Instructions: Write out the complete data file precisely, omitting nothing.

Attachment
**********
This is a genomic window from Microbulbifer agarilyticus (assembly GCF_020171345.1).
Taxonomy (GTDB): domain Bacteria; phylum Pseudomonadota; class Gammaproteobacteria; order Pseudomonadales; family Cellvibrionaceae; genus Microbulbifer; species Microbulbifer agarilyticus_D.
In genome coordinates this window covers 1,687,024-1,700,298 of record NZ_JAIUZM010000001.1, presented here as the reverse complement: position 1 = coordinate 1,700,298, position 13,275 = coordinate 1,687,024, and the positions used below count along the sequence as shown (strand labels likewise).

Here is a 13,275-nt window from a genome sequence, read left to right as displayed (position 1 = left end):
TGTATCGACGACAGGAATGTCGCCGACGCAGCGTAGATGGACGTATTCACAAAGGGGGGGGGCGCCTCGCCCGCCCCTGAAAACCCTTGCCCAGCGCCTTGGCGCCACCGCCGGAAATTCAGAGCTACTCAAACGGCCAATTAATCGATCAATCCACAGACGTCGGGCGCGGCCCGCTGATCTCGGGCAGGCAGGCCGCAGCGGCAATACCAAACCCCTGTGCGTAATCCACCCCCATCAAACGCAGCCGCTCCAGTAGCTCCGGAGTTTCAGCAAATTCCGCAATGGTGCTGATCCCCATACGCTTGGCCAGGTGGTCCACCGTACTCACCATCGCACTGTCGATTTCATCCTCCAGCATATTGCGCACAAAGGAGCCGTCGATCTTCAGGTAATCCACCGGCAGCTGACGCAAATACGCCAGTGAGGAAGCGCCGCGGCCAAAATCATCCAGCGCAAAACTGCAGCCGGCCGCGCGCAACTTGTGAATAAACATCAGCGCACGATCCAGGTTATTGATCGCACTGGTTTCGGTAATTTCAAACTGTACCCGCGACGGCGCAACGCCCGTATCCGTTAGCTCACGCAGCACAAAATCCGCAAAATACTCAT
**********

This is a genomic window from Microbulbifer agarilyticus (assembly GCF_020171345.1).
Taxonomy (GTDB): domain Bacteria; phylum Pseudomonadota; class Gammaproteobacteria; order Pseudomonadales; family Cellvibrionaceae; genus Microbulbifer; species Microbulbifer agarilyticus_D.
In genome coordinates this window covers 1,687,024-1,700,298 of record NZ_JAIUZM010000001.1, presented here as the reverse complement: position 1 = coordinate 1,700,298, position 13,275 = coordinate 1,687,024, and the positions used below count along the sequence as shown (strand labels likewise).

Here is a 13,275-nt window from a genome sequence, read left to right as displayed (position 1 = left end):
TGTATCGACGACAGGAATGTCGCCGACGCAGCGTAGATGGACGTATTCACAAAGGGGGGGGGCGCCTCGCCCGCCCCTGAAAACCCTTGCCCAGCGCCTTGGCGCCACCGCCGGAAATTCAGAGCTACTCAAACGGCCAATTAATCGATCAATCCACAGACGTCGGGCGCGGCCCGCTGATCTCGGGCAGGCAGGCCGCAGCGGCAATACCAAACCCCTGTGCGTAATCCACCCCCATCAAACGCAGCCGCTCCAGTAGCTCCGGAGTTTCAGCAAATTCCGCAATGGTGCTGATCCCCATACGCTTGGCCAGGTGGTCCACCGTACTCACCATCGCACTGTCGATTTCATCCTCCAGCATATTGCGCACAAAGGAGCCGTCGATCTTCAGGTAATCCACCGGCAGCTGACGCAAATACGCCAGTGAGGAAGCGCCGCGGCCAAAATCATCCAGCGCAAAACTGCAGCCGGCCGCGCGCAACTTGTGAATAAACATCAGCGCACGATCCAGGTTATTGATCGCACTGGTTTCGGTAATTTCAAACTGTACCCGCGACGGCGCAACGCCCGTATCCGTTAGCTCACGCAGCACAAAATCCGCAAAATACTCAT